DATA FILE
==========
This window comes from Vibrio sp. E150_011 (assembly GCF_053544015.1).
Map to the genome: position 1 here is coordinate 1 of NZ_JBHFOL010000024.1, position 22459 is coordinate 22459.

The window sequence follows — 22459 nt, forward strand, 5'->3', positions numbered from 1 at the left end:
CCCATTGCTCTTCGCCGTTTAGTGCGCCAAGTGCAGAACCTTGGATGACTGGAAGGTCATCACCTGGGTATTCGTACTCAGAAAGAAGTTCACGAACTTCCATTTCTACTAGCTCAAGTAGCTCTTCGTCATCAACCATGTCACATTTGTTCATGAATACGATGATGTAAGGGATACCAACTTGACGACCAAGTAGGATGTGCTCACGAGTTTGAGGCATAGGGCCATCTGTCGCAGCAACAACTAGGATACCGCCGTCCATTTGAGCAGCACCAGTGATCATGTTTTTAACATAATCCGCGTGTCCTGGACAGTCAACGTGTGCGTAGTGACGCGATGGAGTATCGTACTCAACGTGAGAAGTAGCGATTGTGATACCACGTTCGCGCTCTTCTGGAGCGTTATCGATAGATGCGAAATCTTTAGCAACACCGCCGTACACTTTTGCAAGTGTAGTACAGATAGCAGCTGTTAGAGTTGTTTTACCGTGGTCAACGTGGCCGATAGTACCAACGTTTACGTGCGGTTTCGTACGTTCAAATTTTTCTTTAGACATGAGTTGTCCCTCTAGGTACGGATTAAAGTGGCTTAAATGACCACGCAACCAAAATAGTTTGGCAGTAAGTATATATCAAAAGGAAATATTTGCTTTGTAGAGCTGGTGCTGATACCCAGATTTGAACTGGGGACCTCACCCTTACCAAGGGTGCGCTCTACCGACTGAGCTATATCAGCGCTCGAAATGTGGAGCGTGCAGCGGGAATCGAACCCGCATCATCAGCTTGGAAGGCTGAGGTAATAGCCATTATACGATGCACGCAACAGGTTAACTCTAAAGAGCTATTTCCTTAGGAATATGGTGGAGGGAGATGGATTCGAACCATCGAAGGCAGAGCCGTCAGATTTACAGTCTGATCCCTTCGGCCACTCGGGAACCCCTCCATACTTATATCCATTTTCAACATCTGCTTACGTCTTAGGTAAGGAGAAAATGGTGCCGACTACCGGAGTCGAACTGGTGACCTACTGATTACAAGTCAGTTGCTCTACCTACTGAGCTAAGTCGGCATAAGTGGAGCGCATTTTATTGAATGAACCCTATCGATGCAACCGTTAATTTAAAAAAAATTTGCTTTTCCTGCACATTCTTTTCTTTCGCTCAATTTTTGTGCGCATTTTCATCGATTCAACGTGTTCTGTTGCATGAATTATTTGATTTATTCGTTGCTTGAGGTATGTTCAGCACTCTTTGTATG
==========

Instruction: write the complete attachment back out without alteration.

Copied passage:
This window comes from Vibrio sp. E150_011 (assembly GCF_053544015.1).
Map to the genome: position 1 here is coordinate 1 of NZ_JBHFOL010000024.1, position 22459 is coordinate 22459.

The window sequence follows — 22459 nt, forward strand, 5'->3', positions numbered from 1 at the left end:
CCCATTGCTCTTCGCCGTTTAGTGCGCCAAGTGCAGAACCTTGGATGACTGGAAGGTCATCACCTGGGTATTCGTACTCAGAAAGAAGTTCACGAACTTCCATTTCTACTAGCTCAAGTAGCTCTTCGTCATCAACCATGTCACATTTGTTCATGAATACGATGATGTAAGGGATACCAACTTGACGACCAAGTAGGATGTGCTCACGAGTTTGAGGCATAGGGCCATCTGTCGCAGCAACAACTAGGATACCGCCGTCCATTTGAGCAGCACCAGTGATCATGTTTTTAACATAATCCGCGTGTCCTGGACAGTCAACGTGTGCGTAGTGACGCGATGGAGTATCGTACTCAACGTGAGAAGTAGCGATTGTGATACCACGTTCGCGCTCTTCTGGAGCGTTATCGATAGATGCGAAATCTTTAGCAACACCGCCGTACACTTTTGCAAGTGTAGTACAGATAGCAGCTGTTAGAGTTGTTTTACCGTGGTCAACGTGGCCGATAGTACCAACGTTTACGTGCGGTTTCGTACGTTCAAATTTTTCTTTAGACATGAGTTGTCCCTCTAGGTACGGATTAAAGTGGCTTAAATGACCACGCAACCAAAATAGTTTGGCAGTAAGTATATATCAAAAGGAAATATTTGCTTTGTAGAGCTGGTGCTGATACCCAGATTTGAACTGGGGACCTCACCCTTACCAAGGGTGCGCTCTACCGACTGAGCTATATCAGCGCTCGAAATGTGGAGCGTGCAGCGGGAATCGAACCCGCATCATCAGCTTGGAAGGCTGAGGTAATAGCCATTATACGATGCACGCAACAGGTTAACTCTAAAGAGCTATTTCCTTAGGAATATGGTGGAGGGAGATGGATTCGAACCATCGAAGGCAGAGCCGTCAGATTTACAGTCTGATCCCTTCGGCCACTCGGGAACCCCTCCATACTTATATCCATTTTCAACATCTGCTTACGTCTTAGGTAAGGAGAAAATGGTGCCGACTACCGGAGTCGAACTGGTGACCTACTGATTACAAGTCAGTTGCTCTACCTACTGAGCTAAGTCGGCATAAGTGGAGCGCATTTTATTGAATGAACCCTATCGATGCAACCGTTAATTTAAAAAAAATTTGCTTTTCCTGCACATTCTTTTCTTTCGCTCAATTTTTGTGCGCATTTTCATCGATTCAACGTGTTCTGTTGCATGAATTATTTGATTTATTCGTTGCTTGAGGTATGTTCAGCACTCTTTGTATG